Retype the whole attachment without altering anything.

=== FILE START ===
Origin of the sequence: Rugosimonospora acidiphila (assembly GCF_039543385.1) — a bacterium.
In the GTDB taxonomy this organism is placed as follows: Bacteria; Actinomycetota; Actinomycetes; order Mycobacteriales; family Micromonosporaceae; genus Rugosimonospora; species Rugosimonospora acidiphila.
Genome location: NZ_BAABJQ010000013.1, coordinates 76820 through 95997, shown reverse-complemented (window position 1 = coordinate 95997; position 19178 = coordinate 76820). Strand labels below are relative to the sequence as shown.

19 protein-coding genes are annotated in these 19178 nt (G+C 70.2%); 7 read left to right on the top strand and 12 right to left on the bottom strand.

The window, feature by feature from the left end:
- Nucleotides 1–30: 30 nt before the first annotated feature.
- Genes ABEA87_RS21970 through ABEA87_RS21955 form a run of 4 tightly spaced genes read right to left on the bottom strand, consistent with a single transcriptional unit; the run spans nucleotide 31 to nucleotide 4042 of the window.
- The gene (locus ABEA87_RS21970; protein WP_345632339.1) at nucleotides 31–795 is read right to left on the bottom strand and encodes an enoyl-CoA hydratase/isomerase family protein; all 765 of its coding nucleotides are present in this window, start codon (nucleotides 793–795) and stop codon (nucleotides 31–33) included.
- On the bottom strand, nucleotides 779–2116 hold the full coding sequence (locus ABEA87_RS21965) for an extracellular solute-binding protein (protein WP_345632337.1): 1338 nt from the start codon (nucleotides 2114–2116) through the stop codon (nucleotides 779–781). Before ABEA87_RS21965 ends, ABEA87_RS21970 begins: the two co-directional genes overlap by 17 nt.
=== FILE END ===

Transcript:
Origin of the sequence: Rugosimonospora acidiphila (assembly GCF_039543385.1) — a bacterium.
In the GTDB taxonomy this organism is placed as follows: Bacteria; Actinomycetota; Actinomycetes; order Mycobacteriales; family Micromonosporaceae; genus Rugosimonospora; species Rugosimonospora acidiphila.
Genome location: NZ_BAABJQ010000013.1, coordinates 76820 through 95997, shown reverse-complemented (window position 1 = coordinate 95997; position 19178 = coordinate 76820). Strand labels below are relative to the sequence as shown.

19 protein-coding genes are annotated in these 19178 nt (G+C 70.2%); 7 read left to right on the top strand and 12 right to left on the bottom strand.

The window, feature by feature from the left end:
- Nucleotides 1–30: 30 nt before the first annotated feature.
- Genes ABEA87_RS21970 through ABEA87_RS21955 form a run of 4 tightly spaced genes read right to left on the bottom strand, consistent with a single transcriptional unit; the run spans nucleotide 31 to nucleotide 4042 of the window.
- The gene (locus ABEA87_RS21970; protein WP_345632339.1) at nucleotides 31–795 is read right to left on the bottom strand and encodes an enoyl-CoA hydratase/isomerase family protein; all 765 of its coding nucleotides are present in this window, start codon (nucleotides 793–795) and stop codon (nucleotides 31–33) included.
- On the bottom strand, nucleotides 779–2116 hold the full coding sequence (locus ABEA87_RS21965) for an extracellular solute-binding protein (protein WP_345632337.1): 1338 nt from the start codon (nucleotides 2114–2116) through the stop codon (nucleotides 779–781). Before ABEA87_RS21965 ends, ABEA87_RS21970 begins: the two co-directional genes overlap by 17 nt.